History Jokes:

Funny anecdotes and short stories are a great source of examples in public speeches. This website contains short funny stories, clean jokes and humorous legends of kings and queens, politicians, famous literary figures and artists from many books and sources. The styles of writers from different time periods was preserved - they often enhance the stories in an amusing way. Enjoy and have fun!

Children bug Princess Diana 
Wednesday, April 2, 2008, 07:42 PM - British humor, history of England, Jokes and anecdotes of famous people, Modern Age History
Posted by Queen of History Jokes
During a royal tour in 1983, Diana approached a crowd of young children in Southern Australia. She walked up to the nearest child and, while patting him on his head, asked him why he wasn't in school that day.

"I was sent home," he explained, "because I've got head lice."
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A Small Step for Neil Armstrong 
Once, while having lunch with photographer Yousuf Karsh and his wife, Armstrong inquired about the many countries the couple had visited. Surprised, Mrs, Karsh replied, "But Mr. Armstrong, you've walked on the moon. We want to hear about your travels."
"But that's the only place I've ever been", responded Armstrong apologetically.

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Amusing story of a ring 
Saturday, March 8, 2008, 05:40 PM - British humor, history of England, Modern Age History
Posted by Court Jester
A correspondent to 'Notes and Queries ' (vol. i. series 3,
p. 36), relates the following curious anecdote : ' A gentleman,
who was in the habit of frequenting a favourite spot for the
sake of a view that interested him, used to lounge on a rail,
and one day in a fit of absence of mind got fumbling about
the post in which one end of the rail was inserted. On his
way home he missed a valuable ring ; he went back again
and looked diligently for it but without success. A considerable
time afterwards in visiting his old haunt, and indulging
in his usual fit of absence, he was very agreeably
surprised to find the ring on his finger again, and which
appears to have been occasioned by (in both instances),
his pressing his finger in the aperture of the post, which
just fitted sufficiently with a pressure to hold the ring. I
afterwards tried the experiment at the spot, and found it
perfectly easy to have been effected with an easily fitting
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The Oxford Dragon 
Jacob Bobart the younger, and son of a German
horticulturist of the same name, who superintended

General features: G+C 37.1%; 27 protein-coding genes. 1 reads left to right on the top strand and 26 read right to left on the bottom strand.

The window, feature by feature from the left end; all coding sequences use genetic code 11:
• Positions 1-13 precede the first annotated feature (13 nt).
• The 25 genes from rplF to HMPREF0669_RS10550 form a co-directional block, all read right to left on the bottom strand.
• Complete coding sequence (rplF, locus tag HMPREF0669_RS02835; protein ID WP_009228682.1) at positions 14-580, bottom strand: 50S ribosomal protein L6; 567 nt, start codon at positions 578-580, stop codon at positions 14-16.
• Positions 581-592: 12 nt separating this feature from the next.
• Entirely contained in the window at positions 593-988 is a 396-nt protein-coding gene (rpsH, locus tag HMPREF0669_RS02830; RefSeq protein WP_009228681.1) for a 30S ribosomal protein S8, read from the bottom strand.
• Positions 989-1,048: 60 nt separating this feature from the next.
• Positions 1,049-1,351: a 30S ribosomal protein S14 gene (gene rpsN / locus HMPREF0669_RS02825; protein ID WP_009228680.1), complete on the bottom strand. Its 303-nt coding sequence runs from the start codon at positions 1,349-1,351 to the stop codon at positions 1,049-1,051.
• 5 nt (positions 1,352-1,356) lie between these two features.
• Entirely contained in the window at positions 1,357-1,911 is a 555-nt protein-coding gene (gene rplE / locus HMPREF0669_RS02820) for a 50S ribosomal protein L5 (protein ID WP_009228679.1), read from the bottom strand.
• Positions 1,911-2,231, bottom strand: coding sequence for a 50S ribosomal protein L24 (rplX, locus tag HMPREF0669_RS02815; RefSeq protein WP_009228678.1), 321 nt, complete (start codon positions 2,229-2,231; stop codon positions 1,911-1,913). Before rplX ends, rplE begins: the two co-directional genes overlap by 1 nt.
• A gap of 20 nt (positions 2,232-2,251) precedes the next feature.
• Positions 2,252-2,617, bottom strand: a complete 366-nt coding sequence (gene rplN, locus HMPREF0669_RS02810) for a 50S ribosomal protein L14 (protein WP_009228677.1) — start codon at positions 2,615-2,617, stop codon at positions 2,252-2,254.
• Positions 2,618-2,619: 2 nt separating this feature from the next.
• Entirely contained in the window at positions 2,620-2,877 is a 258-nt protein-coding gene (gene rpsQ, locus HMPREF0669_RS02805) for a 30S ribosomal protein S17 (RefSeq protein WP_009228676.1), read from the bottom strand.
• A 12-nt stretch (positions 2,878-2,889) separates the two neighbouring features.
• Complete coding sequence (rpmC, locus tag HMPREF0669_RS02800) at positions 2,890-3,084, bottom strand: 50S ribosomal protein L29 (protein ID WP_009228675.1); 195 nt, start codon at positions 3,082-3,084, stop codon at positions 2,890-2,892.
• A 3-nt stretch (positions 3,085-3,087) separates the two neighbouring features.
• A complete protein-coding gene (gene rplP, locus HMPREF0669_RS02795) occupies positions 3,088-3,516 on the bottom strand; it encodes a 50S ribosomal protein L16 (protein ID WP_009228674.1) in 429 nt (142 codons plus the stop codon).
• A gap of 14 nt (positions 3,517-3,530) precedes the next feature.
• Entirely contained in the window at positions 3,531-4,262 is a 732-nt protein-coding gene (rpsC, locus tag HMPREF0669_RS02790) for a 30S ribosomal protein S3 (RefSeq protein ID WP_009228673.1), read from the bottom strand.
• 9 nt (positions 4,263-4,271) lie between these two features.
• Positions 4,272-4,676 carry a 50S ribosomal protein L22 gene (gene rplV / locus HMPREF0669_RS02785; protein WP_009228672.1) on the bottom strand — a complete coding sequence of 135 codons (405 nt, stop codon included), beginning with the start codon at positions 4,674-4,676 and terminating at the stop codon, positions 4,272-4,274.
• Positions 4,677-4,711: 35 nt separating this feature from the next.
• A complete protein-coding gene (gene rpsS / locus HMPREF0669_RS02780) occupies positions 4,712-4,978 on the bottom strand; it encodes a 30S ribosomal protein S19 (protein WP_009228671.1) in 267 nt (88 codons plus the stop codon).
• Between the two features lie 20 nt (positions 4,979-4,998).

the Physic Garden in Oxford, in the
seventeenth century, once played an ingenious
hoax on the learned of that university. He
found a large dead rat in the garden, and transformed
it by art into the shape of a dragon, as
represented in old and curious books of natural
history, particularly in Aldrovandus. This was
shown to various learned men, all of whom believed
it to be a genuine and invaluable specimen
of the dragon. Many fine copies of verses were
written by the literati, in honor of Bobart and
his matchless discovery, and persons flocked
from all parts to see it. Bobart owned the cheat
some years after, but it was for a long time preserved
as a masterpiece of art.

From The Percy Anecdotes
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Peter the Great's fool 
Friday, February 29, 2008, 09:13 PM - Jokes and anecdotes of famous people, Modern Age History, Satire
Posted by Administrator
Often by Peter's side at table, and in his cups, was to
be seen an individual addressed as the "Patriarch of
Russia," and sometimes as the "King of Siberia." He
was attired in sacerdotal robes, and covered with loosely-
hung gold and silver medals, which sounded musically as
he moved. It was a favourite trick with Peter, when he
and the Patriarch were equally drunk, to suddenly overturn
him, chair and all, and exhibit the reverend gentleman
with his heels in the air. There is record of a similar
fool in the person of the "King of the Samoieds." He
was a Pole who was boarded, and who received a rouble
monthly, for entertaining the Czar and court by the
exercise of such small wit as was reckoned at such
low worth. This title of " King of the Samoieds " was
usually conferred by Peter on what may be styled his
occasional fools. Thus, meeting among the patients at
the "Water Cure," at Alonaitz, in 1719, a Portuguese
Jew, whose singularities and comic bearing delighted the
Czar, the latter first promoted him to the equivocal distinction
of "titular count," and then conferred on him
the fool's royalty in the Kingship of the Samoieds. The
most burlesque of coronations was subsequently performed
in Peter's presence. It was to some such rank
that the Czar elevated his own old writing-master, Sotoff;
and it may be observed that when the Russian priests remonstrated
against his distinguishing his fools by the title
of "patriarchs," he changed the rank and addressed them
as "priests."

From The history of court fools by John Doran
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